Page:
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A reexamination of "sociological and economic theories of suicide: A comparison of the U.S.A. and Taiwan"

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  • Chuang, Hwei-Lin
  • Huang, Wei-Chiao

Abstract

This paper is an update and reexamination of Yang et al. [Yang B., Lester D. and Yang C. Soc. Sci. Med. 34, 333, 1992]. Time-series analyses were carried out to explore the importance of sociological and economic determinants of suicide rates in the U.S. and in Taiwan for 1952-1992. Labor market related variables (unemployment and female labor force participation) were found to play similar roles in multiple regressions for both nations, while general economic and social conditions (GNP per capita and divorce) played a role only in the U.S. A comparison of standardized coefficients revealed that pure economic variables exerted greater influence over national suicide rates than sociological variables.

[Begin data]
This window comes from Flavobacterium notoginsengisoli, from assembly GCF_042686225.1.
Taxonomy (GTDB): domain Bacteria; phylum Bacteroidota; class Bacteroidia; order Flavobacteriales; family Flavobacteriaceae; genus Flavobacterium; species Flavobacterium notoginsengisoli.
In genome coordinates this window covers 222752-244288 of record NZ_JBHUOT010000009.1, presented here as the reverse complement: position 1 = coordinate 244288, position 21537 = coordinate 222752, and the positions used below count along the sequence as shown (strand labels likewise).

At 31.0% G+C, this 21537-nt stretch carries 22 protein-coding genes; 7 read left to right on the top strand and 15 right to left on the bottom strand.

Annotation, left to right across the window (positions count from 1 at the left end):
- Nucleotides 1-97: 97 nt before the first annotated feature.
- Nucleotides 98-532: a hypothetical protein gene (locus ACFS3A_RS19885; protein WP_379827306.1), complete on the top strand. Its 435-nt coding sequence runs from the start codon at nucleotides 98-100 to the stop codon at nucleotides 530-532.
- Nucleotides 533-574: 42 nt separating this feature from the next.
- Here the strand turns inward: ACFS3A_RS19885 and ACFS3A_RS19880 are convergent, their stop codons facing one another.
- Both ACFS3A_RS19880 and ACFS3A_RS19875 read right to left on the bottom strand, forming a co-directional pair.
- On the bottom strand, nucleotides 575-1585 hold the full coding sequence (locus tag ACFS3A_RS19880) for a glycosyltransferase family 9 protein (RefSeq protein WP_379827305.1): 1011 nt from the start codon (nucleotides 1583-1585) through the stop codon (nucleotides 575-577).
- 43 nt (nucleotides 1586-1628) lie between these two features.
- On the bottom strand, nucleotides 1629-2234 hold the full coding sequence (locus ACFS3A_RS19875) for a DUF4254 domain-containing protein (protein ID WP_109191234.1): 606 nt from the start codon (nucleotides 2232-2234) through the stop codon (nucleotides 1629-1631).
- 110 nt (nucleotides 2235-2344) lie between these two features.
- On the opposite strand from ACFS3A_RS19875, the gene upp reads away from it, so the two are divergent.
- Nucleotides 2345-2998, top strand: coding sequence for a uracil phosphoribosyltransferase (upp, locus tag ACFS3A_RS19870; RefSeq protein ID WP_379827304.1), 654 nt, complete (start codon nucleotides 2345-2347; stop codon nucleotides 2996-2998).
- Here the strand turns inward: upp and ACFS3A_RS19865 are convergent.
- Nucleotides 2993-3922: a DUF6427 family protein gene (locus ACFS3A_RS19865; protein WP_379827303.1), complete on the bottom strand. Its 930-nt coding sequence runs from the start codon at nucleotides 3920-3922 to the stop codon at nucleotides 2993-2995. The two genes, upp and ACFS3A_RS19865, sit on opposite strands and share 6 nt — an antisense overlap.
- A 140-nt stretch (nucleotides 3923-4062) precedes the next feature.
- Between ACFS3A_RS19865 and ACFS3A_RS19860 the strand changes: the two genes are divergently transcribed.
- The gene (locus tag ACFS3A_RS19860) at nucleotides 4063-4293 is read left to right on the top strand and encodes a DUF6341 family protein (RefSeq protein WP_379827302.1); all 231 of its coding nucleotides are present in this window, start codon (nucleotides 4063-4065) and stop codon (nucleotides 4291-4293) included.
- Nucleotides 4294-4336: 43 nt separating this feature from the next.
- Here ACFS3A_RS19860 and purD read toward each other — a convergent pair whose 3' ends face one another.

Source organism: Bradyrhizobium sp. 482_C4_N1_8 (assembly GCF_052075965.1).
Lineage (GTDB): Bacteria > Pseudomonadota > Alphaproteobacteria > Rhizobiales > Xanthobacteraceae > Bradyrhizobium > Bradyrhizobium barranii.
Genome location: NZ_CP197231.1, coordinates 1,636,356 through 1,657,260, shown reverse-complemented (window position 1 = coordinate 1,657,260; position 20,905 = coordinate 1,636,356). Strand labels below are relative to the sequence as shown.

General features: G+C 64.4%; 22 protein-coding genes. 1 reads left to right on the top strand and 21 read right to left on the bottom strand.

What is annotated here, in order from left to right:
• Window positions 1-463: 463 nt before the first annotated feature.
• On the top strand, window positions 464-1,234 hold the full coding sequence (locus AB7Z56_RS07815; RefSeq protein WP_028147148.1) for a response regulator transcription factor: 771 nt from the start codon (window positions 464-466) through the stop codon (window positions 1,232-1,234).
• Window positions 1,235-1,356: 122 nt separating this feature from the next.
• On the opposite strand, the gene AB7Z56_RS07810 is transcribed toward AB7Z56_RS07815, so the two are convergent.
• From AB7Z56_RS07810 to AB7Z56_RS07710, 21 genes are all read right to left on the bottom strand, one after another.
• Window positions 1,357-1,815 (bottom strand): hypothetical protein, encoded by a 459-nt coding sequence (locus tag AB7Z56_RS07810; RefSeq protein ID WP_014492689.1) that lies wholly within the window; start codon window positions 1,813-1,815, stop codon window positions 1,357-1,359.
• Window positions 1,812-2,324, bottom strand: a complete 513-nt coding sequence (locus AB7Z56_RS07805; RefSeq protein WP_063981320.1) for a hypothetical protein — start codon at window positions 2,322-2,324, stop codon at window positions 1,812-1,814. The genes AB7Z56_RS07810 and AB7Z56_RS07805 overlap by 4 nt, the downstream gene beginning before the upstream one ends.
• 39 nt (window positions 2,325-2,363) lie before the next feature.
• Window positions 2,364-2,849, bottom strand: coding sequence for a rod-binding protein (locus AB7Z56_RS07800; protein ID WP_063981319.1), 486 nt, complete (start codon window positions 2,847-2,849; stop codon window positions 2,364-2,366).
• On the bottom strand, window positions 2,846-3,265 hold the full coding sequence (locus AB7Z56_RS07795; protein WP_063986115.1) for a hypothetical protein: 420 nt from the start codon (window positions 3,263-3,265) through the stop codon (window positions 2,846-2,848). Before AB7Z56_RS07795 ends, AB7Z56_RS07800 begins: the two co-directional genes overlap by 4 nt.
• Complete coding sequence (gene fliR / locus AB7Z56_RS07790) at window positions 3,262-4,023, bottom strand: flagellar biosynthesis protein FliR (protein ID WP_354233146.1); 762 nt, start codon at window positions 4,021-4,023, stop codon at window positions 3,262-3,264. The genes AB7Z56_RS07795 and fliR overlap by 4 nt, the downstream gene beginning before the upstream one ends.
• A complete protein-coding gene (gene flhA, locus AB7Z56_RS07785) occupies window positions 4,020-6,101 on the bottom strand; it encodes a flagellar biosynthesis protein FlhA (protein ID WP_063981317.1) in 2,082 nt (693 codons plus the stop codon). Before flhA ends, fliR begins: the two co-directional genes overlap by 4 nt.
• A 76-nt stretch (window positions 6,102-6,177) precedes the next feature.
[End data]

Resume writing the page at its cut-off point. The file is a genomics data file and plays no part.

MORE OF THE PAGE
Suggested Citation

  • Chuang, Hwei-Lin & Huang, Wei-Chiao, 1996. "A reexamination of "sociological and economic theories of suicide: A comparison of the U.S.A. and Taiwan"," Social Science & Medicine, Elsevier, vol. 43(3), pages 421-423, August.
  • Handle: RePEc:eee:socmed:v:43:y:1996:i:3:p:421-423
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    Cited by:

    1. Justin T. Denney & Tim Wadsworth & Richard G. Rogers & Fred C. Pampel, 2015. "Suicide in the City: Do Characteristics of Place Really Influence Risk?," Social Science Quarterly, Southwestern Social Science Association, vol. 96(2), pages 313-329, June.
    2. Charis E. Kubrin & Tim Wadsworth, 2009. "Explaining Suicide Among Blacks and Whites: How Socioeconomic Factors and Gun Availability Affect Race-Specific Suicide Rates," Social Science Quarterly, Southwestern Social Science Association, vol. 90(5), pages 1203-1227.
    3. Andrés, Antonio R. & Halicioglu, Ferda & Yamamura, Eiji, 2011. "Socio-economic determinants of suicide in Japan," Journal of Behavioral and Experimental Economics (formerly The Journal of Socio-Economics), Elsevier, vol. 40(6), pages 723-731.

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